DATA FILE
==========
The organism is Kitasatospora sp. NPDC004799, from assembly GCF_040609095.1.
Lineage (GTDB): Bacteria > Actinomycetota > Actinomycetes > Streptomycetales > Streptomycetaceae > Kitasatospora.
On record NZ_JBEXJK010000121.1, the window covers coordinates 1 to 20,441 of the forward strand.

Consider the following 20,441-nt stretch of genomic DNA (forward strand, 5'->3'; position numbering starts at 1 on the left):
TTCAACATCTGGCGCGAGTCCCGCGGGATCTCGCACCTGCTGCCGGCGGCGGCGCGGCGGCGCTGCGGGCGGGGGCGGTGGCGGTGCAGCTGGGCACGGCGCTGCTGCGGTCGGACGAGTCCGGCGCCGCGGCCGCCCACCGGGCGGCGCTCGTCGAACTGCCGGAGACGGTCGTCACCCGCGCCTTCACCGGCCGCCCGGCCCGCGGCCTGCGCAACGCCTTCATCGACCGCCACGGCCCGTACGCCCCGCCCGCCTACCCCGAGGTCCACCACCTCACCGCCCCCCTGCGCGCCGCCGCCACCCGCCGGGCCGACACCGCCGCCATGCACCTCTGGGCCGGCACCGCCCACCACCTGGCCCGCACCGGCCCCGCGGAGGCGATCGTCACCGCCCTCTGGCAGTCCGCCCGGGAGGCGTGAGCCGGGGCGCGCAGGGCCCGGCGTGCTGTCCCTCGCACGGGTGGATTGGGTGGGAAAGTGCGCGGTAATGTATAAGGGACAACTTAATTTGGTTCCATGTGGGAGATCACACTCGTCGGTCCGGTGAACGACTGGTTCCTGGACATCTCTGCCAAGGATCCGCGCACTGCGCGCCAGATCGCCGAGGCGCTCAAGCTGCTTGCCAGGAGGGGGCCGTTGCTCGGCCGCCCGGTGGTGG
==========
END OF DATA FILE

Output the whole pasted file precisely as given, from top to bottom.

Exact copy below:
The organism is Kitasatospora sp. NPDC004799, from assembly GCF_040609095.1.
Lineage (GTDB): Bacteria > Actinomycetota > Actinomycetes > Streptomycetales > Streptomycetaceae > Kitasatospora.
On record NZ_JBEXJK010000121.1, the window covers coordinates 1 to 20,441 of the forward strand.

Consider the following 20,441-nt stretch of genomic DNA (forward strand, 5'->3'; position numbering starts at 1 on the left):
TTCAACATCTGGCGCGAGTCCCGCGGGATCTCGCACCTGCTGCCGGCGGCGGCGCGGCGGCGCTGCGGGCGGGGGCGGTGGCGGTGCAGCTGGGCACGGCGCTGCTGCGGTCGGACGAGTCCGGCGCCGCGGCCGCCCACCGGGCGGCGCTCGTCGAACTGCCGGAGACGGTCGTCACCCGCGCCTTCACCGGCCGCCCGGCCCGCGGCCTGCGCAACGCCTTCATCGACCGCCACGGCCCGTACGCCCCGCCCGCCTACCCCGAGGTCCACCACCTCACCGCCCCCCTGCGCGCCGCCGCCACCCGCCGGGCCGACACCGCCGCCATGCACCTCTGGGCCGGCACCGCCCACCACCTGGCCCGCACCGGCCCCGCGGAGGCGATCGTCACCGCCCTCTGGCAGTCCGCCCGGGAGGCGTGAGCCGGGGCGCGCAGGGCCCGGCGTGCTGTCCCTCGCACGGGTGGATTGGGTGGGAAAGTGCGCGGTAATGTATAAGGGACAACTTAATTTGGTTCCATGTGGGAGATCACACTCGTCGGTCCGGTGAACGACTGGTTCCTGGACATCTCTGCCAAGGATCCGCGCACTGCGCGCCAGATCGCCGAGGCGCTCAAGCTGCTTGCCAGGAGGGGGCCGTTGCTCGGCCGCCCGGTGGTGG